Tag Archives: witnessing

“The words ‘Messy’ and ‘Church’ do not usually go together!

When I came across this statement at the beginning of an advert for Messy Church Family Fun Days at a small parish in rural Wales, I was immediately transported back in time to my early days as a Unitarian Universalist.

When I first heard the Rev. Jim Robinson say, “life is messy”, I breathed a sigh of relief. This humble statement offered assuring affirmation that things in life were just as they should be. Like so many others, I was chasing that ever-illusive state of normalcy. After all, the predominate message I had become accustomed to left me believing only my life was complicated. My worldview changed as I adopted this new mantra for life as it is.

With this simple, yet profound wisdom, I answered the call to ministry, whereupon, I quickly learned, not only is life messy, but the work and business of the church is also messy.

All too often people arrive in the pews, halls, and offices of church expecting to find the complicated nature of being human in relationship magically dissolved. We naively assume church must have this aspect of living figured out, so when disputes surface between the ‘righteous’, we observe the unfolding havoc with dismay.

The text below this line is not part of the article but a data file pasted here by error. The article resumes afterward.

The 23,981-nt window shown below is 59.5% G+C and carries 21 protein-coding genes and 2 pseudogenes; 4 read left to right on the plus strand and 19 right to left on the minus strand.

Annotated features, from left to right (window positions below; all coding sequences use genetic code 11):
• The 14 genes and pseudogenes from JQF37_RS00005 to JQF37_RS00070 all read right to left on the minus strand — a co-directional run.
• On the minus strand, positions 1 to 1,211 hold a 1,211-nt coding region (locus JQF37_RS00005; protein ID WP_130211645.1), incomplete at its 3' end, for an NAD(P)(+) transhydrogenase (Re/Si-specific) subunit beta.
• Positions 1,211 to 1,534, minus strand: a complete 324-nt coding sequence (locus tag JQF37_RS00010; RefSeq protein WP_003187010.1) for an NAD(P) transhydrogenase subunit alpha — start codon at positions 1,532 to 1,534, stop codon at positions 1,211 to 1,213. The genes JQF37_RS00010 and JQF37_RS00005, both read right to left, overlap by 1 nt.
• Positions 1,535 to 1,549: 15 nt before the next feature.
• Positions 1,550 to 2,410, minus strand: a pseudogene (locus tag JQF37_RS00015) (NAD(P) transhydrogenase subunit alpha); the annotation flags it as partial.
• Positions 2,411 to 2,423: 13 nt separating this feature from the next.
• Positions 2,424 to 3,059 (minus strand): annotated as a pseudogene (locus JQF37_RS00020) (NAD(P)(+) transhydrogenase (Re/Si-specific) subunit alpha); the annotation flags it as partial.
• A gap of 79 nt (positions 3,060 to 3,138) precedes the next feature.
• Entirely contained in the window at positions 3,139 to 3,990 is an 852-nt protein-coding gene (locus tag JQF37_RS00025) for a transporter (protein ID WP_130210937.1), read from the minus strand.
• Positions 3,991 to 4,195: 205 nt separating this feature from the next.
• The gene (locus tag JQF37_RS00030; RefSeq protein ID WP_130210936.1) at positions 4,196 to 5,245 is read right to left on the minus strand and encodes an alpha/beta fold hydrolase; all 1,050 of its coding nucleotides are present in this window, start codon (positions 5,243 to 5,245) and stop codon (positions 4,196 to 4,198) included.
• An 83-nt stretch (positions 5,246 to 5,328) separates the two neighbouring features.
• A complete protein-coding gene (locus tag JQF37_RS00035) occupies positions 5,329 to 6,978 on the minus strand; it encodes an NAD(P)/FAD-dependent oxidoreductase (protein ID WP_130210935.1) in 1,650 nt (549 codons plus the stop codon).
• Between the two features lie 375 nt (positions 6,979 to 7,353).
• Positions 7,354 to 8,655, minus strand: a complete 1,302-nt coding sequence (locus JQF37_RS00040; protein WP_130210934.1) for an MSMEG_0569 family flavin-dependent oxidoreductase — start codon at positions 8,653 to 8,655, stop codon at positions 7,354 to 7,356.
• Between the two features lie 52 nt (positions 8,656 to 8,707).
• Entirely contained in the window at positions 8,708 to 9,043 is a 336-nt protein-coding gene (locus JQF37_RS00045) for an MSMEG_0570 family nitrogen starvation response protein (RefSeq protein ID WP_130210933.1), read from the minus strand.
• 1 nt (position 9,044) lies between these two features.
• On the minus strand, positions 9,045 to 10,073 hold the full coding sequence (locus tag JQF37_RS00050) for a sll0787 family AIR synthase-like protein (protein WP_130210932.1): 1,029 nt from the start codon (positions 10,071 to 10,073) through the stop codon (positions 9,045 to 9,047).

At such times, it is common to hear “I come to church to be uplifted, find peace, and experience God’s grace, I didn’t sign up for this.” Despite thousands of years of dispute and division and denominational splitting, we are utterly disappointed when conflict, tension, triangulation, and splitting arise in the ‘holiest’ of places.

Still, all hope is not lost. Church life is messy and human grace can be experienced in the midst of such turmoil. With healthy church leadership and the willingness of the people to be still and listen, to sit with discomfort and to engage with humility, and lean in curiously, the opportunity for spiritual growth is plentiful.

Indeed, all hope is not lost. God’s grace and human transformation can be found in the work of unpacking conflict, witnessing stories, and discerning resolution. This is the work of church. This is ministry. This is the messy business of walking alongside humanity.